M.E. is a neurological disease(1) and stands for Myalgic Encephalomyelitis.
My = muscle
Algic = pain
Encephalo = brain
Mye = spinal cord
Itis = inflammation
It is an injury to the Central Nervous System, usually triggered by an infectious disease process, e.g. a virus, or by chemicals over stimulating the immune system. It is a multi-system disease, affecting not only the neurological system but also the immune, musculoskeletal, endocrine (hormonal) and cardiovascular systems.
Prognosis is variable depending on how much and which part of the brain has been damaged. Complete pre-illness recovery is rare but possible (around 6% of cases.)  Some improvement, even marked improvement (different from full remission) is more likely than complete recovery, although relapses can occur several years after remission. Most cases stabilise at varying degrees of disability. Around 30% of cases are progressive and degenerative  and degeneration of end organs may result in death . (One quote of early death rate in M.E. is 10%. This figure includes suicides. Early death from cardiac pathology is put at 2%. Pancreatic failure can also contribute to early death.)
Symptoms can be multiple and vary from person to person but common symptoms include post-exertional malaise, cognitive problems (such as short-term memory loss and concentration difficulties), muscle and nerve pain, muscle weakness, noise and light sensitivity, sleep and temperature disturbance, orthostatic intolerance (inability to sustain upright activity e.g. standing, sitting or walking) and sensitivity to food, alcohol, chemicals and medicines. There may also be paralysis. 
M.E. may or may not be the same as CFS (Chronic Fatigue Syndrome). This is because there are currently 25 case definitions of ME/CFS, some of which are used to diagnose. Of these criteria some have a psychiatric bias; others have a more immunological specification.
If the CFS criteria used involves damage to the Central Nervous System, then it could well be the same disease as M.E. Other CFS criteria used, especially the Oxford criteria, focus on patients whose fatigue could be of psychiatric origin and this is not M.E.
The name M.E. has a long medical history of being a neurological disease (see our document ‘Saying No Can Be Positive’ for further medical history to the name), being classified in neurological textbooks since the 1960s.
The name CFS was created in the 1980s with almost exclusive emphasis on the word ‘fatigue’, leaving out much pathology (structural evidence of disease) and previous physical M.E. research findings. The vagueness of the term CFS is thus attractive to insurance companies, drug companies promoting anti-depressants for fatigue and government departments intent on saving money through benefits, support and research programmes. Any illness which has guidelines excluding pathology tends to not be taken seriously by medical authorities and the like.
Therefore, the term CFS can be harmful as a label to M.E. sufferers because it can exclude pathology. Sometimes, however, researchers and medical staff use the term CFS to mean M.E. So the situation is unacceptably confusing. M.E. is a more specific name implying the pathology which has been found.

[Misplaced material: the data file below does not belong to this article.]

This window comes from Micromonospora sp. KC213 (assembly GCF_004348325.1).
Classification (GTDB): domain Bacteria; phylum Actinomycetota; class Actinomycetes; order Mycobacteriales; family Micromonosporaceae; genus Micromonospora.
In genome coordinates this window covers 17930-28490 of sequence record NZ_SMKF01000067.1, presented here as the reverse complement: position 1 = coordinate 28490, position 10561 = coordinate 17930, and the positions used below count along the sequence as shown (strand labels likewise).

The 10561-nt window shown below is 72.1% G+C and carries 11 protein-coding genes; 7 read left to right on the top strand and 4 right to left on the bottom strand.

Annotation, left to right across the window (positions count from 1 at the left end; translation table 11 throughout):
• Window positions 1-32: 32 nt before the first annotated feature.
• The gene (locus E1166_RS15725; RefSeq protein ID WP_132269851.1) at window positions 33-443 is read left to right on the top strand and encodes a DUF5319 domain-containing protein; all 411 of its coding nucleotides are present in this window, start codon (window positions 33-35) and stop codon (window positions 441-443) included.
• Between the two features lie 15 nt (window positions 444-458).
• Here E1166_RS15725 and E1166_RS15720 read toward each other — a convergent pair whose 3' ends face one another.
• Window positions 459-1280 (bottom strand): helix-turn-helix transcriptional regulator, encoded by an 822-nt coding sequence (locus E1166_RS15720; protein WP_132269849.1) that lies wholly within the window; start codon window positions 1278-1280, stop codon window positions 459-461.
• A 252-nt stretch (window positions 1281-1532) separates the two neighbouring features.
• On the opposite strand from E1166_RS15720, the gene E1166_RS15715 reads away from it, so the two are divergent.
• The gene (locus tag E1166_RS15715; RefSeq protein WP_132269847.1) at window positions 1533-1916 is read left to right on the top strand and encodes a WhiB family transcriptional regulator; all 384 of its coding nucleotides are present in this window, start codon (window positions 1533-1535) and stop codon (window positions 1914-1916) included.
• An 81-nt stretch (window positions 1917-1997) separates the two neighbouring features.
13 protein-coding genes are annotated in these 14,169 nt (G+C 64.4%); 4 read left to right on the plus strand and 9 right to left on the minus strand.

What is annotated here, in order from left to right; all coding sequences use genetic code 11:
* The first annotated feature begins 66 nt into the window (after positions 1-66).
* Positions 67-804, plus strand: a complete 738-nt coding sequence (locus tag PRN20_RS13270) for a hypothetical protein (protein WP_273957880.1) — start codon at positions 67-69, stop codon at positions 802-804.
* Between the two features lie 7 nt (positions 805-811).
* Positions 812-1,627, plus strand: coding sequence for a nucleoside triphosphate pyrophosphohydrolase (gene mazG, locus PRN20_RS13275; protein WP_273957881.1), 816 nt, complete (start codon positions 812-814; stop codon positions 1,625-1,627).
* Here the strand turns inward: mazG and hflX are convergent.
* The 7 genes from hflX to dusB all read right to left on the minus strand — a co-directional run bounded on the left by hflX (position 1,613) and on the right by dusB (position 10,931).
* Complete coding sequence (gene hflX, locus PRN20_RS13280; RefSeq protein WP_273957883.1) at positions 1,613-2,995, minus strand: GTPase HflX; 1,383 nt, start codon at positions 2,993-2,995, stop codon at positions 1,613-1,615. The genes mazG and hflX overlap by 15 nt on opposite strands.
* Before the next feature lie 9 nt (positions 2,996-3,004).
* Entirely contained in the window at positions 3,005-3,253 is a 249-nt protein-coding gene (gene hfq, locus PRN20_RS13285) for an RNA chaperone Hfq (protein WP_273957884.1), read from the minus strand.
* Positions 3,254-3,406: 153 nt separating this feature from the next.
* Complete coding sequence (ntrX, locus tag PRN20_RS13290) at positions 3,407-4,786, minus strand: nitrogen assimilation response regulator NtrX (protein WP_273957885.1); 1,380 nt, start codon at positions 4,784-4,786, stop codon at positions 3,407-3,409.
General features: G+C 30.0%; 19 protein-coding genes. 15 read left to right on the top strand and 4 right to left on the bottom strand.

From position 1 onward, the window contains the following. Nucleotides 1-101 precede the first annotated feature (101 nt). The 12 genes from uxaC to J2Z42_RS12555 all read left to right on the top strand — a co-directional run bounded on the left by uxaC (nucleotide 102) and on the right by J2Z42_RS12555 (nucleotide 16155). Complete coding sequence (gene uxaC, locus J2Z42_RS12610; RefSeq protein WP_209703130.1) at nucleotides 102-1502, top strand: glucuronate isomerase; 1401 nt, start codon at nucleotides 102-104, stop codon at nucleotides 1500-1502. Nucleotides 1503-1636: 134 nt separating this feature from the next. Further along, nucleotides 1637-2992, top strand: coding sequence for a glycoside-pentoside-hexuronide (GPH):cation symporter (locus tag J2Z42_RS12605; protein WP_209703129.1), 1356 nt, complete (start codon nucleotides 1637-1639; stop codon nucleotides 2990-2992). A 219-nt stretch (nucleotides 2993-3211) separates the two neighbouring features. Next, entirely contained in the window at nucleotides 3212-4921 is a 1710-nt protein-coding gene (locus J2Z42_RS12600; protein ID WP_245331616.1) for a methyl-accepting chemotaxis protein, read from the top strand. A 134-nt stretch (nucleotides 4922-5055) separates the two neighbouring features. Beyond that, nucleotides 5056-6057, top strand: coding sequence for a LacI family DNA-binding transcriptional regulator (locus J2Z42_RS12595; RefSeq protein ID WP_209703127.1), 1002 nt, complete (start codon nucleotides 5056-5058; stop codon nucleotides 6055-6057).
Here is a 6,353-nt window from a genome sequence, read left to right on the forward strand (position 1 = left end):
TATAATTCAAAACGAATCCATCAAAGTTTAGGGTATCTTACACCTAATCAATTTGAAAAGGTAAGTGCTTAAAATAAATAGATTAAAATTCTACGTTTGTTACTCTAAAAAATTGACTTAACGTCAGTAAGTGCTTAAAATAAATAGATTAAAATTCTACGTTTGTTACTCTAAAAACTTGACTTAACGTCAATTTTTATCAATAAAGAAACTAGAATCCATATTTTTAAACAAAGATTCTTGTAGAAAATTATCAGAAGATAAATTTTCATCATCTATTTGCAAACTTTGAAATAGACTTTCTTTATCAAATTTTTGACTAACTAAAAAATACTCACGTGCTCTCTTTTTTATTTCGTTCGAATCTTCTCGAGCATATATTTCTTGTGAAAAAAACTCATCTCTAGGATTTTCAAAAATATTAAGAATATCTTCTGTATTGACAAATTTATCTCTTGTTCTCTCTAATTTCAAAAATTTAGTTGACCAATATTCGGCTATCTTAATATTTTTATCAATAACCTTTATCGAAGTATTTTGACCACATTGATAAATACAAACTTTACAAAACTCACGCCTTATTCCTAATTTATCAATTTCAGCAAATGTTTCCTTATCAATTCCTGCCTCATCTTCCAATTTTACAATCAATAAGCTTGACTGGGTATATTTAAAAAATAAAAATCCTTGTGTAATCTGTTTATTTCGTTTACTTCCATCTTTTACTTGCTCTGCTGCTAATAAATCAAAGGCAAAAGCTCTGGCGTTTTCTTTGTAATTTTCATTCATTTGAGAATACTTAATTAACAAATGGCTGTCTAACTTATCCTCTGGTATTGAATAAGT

Clinical Observations of Central Nervous System Dysfunction in Post-Infectious, Acute Onset M.E./CFS from the book The Clinical and Scientific Basis of Myalgic Encephalomyelitis/Chronic Fatigue Syndrome 1992, by Byron Marshall Hyde M.D. The Nightingale Research Foundation ISBN 0-9695662-0-4
 What is M.E? What is CFS? Information For Clinicians and lawyers December 2001 E.P.Marshall, M.Williams,
M.Hooper, page 5, available from What is ME (margaretwilliams.me)
 Myalgic Encephalomyelitis/Chronic Fatigue Syndrome. A Clinical case Definition and Guidelines for Medical Practioners. An Overview of the Canadian Consensus Document. By Bruce M. Carruthers and Marjorie I. van de Sande, 2005, page 2, published by Carruthers and van de Sande ISBN: 0-9739335-0-X
 The Nightingale, Myalgic Encephalomyelitis (M.E.) Definition, 2007 Testable and Non-testable Criteria, pps 7,8 by Byron Marshall Hyde MD, available from www.nightingale.ca
 See footnote 4 above (Carruthers) page 1
 The M.E. Society of America at
 See Footnote 4 above (Carruthers) page 1
 Dr. Elizabeth Dowsett, The Late Effects of M.E., page 9, The Quarterly Magazine, Summer 2001, The 25% M.E. Group www.25megroup.org
 Quote from Dr. John Richardson MB BS, author of book Enteroviral and Toxin mediated Myalgic Encephalomyelitis/Chronic Fatigue Syndrome and other Organ Pathologies The Haworth Medical Press, 2001
 See footnote 10
 The M.E. symptom list – The Hummingbirds’ Foundation for M.E. (hfme.org) under muscular signs and symptoms
 Pathology of the Central Nervous System and Immune System has been demonstrated. Editorial, Anthony Komaroff, Professor of Medicine, Harvard Medical School, JAMA 2000:108:2:169-171
 Vascular dysfunctions in M.E. have been pathologically demonstrated. See the ‘Report’ in the introduction section, The Nightingale, Myalgic Encephalomyelitis (M.E.) Definition by Dr. Byron Hyde. The Nightingale Research Foundation, Ottawa, Canada www.nightingale.ca
Xenon SPECT scans
These Xenon SPECT scans show pathological brain changes in a 37 year-old female M.E. patient. They show abnormally decreased brain perfusion (blood flow) which decreases further after exercise.
In contrast, a healthy person’s brain would normally show an increase in brain perfusion (blood flow) after exercise. Dr. Byron Hyde from the Nightingale Research Foundation, Canada, believes that every M.E. patient has some kind of abnormal SPECT scan. (Reference page 7, The Nightingale, Myalgic Encephalomyelitis M.E. Definition, 2007 :-
The SPECT scans (right) are provided by Dr. Jay Goldstein. (Reference page vii of the book, The Clinical and Scientific Basis of Myalgic Encephalomyelitis Chronic Fatigue Syndrome published by The Nightingale Research Foundation 1992)